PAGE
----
The History of Tullaun Castle
The earliest documented reference we have found is in the 1580 list of Ormond Freeholders where it is named as the residence of Dairmid na Brosny O’Kennedy. The O’Kennedy clan were descended from Cinneide (Kennedy), the nephew of Brian Boru (High King of Ireland 940-1014). Brian Boru was the greatest of the kings of Independent Ireland but he was killed at the Battle of Clontarf in 1014 (the surname O’Brien comes from Brian Boru). Cinneide’s father Donchuan was the eldest brother of Brian Boru. The O’Kennedy’s initial territory was close to Killaloe in County Clare but pressure from the powerful O’Briens and Mc Namaras led them to crossing to the east side of the Shannon and settling in Upper and Lower Ormond in County Tipperary. Here, their power increased and from the 11th to the 16th Century they were the Lords of Ormond.
The O’Kennedy sept consisted of three branches – Dunn (brown), Fionn (fair) and Ruadh (red). Ormond is described in the Irish annals and the English state papers as the “Countrie of the three O’Kennedies”. Tullaun Castle was owned by members of O’Kennedy Fionn. The three branches of the O’Kennedys are shown as three helmets on the coat of arms (pictured here). It is thought that the name is derived from “helmet-headed”, “rough-headed” or “ugly-headed”. Although in Gleeson’s book (The Last Lords of Ormond) he says it means “a nation”. When President John F Kennedy was presented with a specially commissioned coat of arms on his visit to Ireland in 1963 the “helmet-headed” interpretation was chosen (it was believed that O’Cinniede was one of the first of the Irish to wear head-dress into battle).
The O’Kennedys either built or came into possession of many stone tower houses. Documentation from the 17th century states that they owned 11 castles in the baronies of Upper and Lower Ormond. In 1653 an Act was passed by the ruling English that prohibited the “O” and “Mac” surname prefix (grandson and son respectively) being used. In 1656, the then owner of Tullaun Castle, John Kennedy of Knigh is transplanted to Connaught. Tullaun’s story essentially ended here because, unlike other tower houses in the area (Annagh, Castletown and Ballycolliton), no settler set up home in its vicinity. This was probably because of its inhospitable location, which makes the fact that it was ever built at all a great feat. Its location in the bog, initially an excellent means of defence, may be why most of its cut stonework is still intact.
In Bridie O’Brien’s book How We Were – in the parish of Kilbarron – Terryglass, Co. Tipperary she writes that Tullaun Castle is the jewel among the ruins. The castle is one of only a few of the O’Kennedy castles to have survived the ravages of time. Nearby Annagh, Cashlaunteigebocht, Knigh and Tombrikane are mere crumbling shadows of their former glory.
After the invasion of Cromwell an Act of Parliament in 1653 designated the confiscated lands of the baronies of Upper and Lower Ormond to be divided by lot amongst parliamentary forces in lieu of army services.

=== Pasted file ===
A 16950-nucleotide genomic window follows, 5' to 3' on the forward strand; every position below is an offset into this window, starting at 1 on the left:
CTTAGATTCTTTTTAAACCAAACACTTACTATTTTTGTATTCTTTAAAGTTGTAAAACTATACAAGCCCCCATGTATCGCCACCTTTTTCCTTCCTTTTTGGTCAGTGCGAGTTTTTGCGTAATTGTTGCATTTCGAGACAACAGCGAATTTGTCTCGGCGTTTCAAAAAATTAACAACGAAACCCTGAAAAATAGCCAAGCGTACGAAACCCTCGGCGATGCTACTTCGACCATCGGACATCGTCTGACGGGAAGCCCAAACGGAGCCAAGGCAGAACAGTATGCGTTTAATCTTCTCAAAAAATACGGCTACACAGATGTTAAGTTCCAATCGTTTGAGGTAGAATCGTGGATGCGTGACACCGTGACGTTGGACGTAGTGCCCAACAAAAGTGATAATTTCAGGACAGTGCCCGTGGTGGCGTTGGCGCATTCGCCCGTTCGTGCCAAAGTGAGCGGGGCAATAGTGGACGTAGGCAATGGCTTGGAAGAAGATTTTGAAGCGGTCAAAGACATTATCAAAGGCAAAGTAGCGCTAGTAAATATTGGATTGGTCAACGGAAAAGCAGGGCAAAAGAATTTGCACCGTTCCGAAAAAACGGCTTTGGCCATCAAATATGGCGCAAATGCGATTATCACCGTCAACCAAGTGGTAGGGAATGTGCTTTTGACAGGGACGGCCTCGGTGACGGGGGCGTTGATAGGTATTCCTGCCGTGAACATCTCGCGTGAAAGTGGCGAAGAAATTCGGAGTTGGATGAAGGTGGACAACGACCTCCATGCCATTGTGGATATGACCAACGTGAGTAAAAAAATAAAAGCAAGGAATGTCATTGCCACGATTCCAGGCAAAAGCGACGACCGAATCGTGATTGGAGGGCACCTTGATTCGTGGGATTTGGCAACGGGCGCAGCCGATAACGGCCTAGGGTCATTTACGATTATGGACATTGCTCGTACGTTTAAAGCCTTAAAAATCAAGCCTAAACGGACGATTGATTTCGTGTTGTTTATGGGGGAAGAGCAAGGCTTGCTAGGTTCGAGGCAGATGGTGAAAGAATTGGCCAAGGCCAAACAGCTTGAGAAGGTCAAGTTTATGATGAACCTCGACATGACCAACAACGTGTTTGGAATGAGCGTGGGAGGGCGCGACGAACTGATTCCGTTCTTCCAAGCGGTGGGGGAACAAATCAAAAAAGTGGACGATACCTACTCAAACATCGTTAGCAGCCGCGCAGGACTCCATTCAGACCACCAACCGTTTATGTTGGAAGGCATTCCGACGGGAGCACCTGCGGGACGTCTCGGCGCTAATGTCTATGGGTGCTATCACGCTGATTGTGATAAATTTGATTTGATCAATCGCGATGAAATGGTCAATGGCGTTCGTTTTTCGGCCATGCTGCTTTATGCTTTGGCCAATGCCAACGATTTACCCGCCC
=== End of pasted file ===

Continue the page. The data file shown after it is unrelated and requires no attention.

According to the book of Survey and Distribution of 1662, Captain Solomon Camby (a senior officer in Cromwell’s army in Ireland, born in 1613) received approximately 958 acres in the parish of Kilbarron, which included Tollaghane (Tullawn). Solomon Camby took up residence at nearby Castletown, which was another O’Kennedy castle. In May 1762 a lease between Solomon Cambie (great-grandson of the Solomon Camby mentioned above) and John Minchin was made for the lands of “Liskillebeene” (the new name for the townland of Tullawn). On October 5th 1846 it was reported in the Tipperary Vindicator that a William Latchford was murdered in broad daylight near the residence of Solomon Cambie.
There is also record of a Lease dated 1858 for “part of the lands of Lisquillibeen” by F.J. Minchin to Matthew Costelloe. There were Kennedys still living at Lisquillibeen in 1910 although we don’t actually know if these were related to the Kennedy’s who originally owned Tullaun Castle. In letters (please see below) written by Dan Kennedy of Lisquillibeen in 1910 to his cousin Patrick, who had emigrated to Australia in the 1850s, he mentions John and Matt Costelloe “near the Black Castle”. The next reference we can find to the tower is in the 1950s when the Office of Public Works removed the ivy that had given the castle its local name. The tower was also partly re-pointed at this time. This work on the tower was done by a local called Martin Moran. While reading How We Were I came across the mention of another Martin Moran (died 1927) with connections to the locality who lived in East St Kilda (I grew up in East St Kilda!) around the 1920s. I would love to know if there is any connection to these two apart from having the same name.
I think this letter in How We Were is brilliant and feel it must get a mention.